Application Security Testing: An Integral Part of DevOps
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I suggested to my brother Todd, who is making the leap from hardware into programming, that the next big revolution will be in genetic engineering.
We’ll have microbes designed to make food, fuel and plastic; they’ll clean up pollution and in general allow us to master the manipulation of the physical world for a fraction of what it costs now. I claimed that it would make the computer revolution look small in comparison.
Then I realized I was making a mistake common to science fiction writers: getting lost in the technology (which is of course easy to do in science fiction). An experienced writer knows that the story is never about the things; it’s about the people. Genetics will have a very large impact on our lives, but I’m not so sure it will dwarf the computer revolution – or at least the information revolution. Information is about talking to each other: yes, cars and shoes and especially genetic cures are important, but in the end those are just trappings. What truly matters is how we relate to the world. And so much of that is about communication.
This book is a case in point. A majority of folks thought I was very bold or a little crazy to put the entire thing up on the Web. “Why would anyone buy it?” they asked. If I had been of a more conservative nature I wouldn’t have done it, but I really didn’t want to write another computer book in the same old way. I didn’t know what would happen but it turned out to be the smartest thing I’ve ever done with a book.
For one thing, people started sending in corrections. This has been an amazing process, because folks have looked into every nook and cranny and caught both technical and grammatical errors, and I’ve been able to eliminate bugs of all sorts that I know would have otherwise slipped through. People have been simply terrific about this, very often saying “Now, I don’t mean this in a critical way” and then giving me a collection of errors I’m sure I never would have found. I feel like this has been a kind of group process and it has really made the book into something special.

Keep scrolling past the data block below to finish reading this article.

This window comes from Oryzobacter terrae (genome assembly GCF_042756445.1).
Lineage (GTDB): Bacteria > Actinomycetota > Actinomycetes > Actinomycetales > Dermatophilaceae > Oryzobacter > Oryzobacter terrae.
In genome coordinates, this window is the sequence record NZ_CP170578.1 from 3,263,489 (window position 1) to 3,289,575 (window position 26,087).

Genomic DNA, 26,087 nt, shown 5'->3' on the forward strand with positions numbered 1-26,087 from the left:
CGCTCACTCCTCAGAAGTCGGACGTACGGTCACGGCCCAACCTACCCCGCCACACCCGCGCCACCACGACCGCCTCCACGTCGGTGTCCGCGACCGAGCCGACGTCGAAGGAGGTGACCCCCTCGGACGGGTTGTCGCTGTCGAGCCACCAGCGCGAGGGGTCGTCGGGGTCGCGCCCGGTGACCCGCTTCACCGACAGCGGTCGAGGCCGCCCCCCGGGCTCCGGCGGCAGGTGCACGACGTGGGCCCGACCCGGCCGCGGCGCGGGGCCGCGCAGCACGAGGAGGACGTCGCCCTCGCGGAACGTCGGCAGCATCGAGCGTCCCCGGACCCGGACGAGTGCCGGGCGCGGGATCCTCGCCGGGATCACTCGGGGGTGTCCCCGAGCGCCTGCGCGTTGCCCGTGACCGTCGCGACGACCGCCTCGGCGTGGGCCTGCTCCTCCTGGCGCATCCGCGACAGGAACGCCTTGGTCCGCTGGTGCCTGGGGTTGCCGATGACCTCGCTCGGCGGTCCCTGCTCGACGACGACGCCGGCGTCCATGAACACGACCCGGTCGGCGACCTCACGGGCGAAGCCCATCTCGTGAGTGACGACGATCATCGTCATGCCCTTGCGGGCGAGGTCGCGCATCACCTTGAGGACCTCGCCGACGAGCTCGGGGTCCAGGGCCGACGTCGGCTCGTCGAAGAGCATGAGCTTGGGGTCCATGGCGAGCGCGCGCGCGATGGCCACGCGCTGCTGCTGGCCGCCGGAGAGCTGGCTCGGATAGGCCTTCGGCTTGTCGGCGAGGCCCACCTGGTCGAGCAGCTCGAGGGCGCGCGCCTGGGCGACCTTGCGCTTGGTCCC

But then I started hearing “OK, fine, it’s nice you’ve put up an electronic version, but I want a printed and bound copy from a real publisher.” I tried very hard to make it easy for everyone to print it out in a nice looking format but it didn’t stem the demand for the published book. Most people don’t want to read the entire book on screen, and hauling around a sheaf of papers, no matter how nicely printed, didn’t appeal to them either (plus I think it’s not so cheap in terms of laser printer toner). It seems that the computer revolution won’t put publishers out of business, after all. However, one student suggested this may become a model for future publishing: books will be published on the Web first, and only if sufficient interest warrants it will the book be put on paper. Currently, the great majority of books of all kinds are financial failures, and perhaps this new approach could make the publishing industry more profitable.
This book became an enlightening experience for me in another way. I originally approached Java as “just another programming language,” which in many senses it is. But as time passed and I studied it more deeply, I began to see that the fundamental intention of the language is different than in all the other languages I have seen.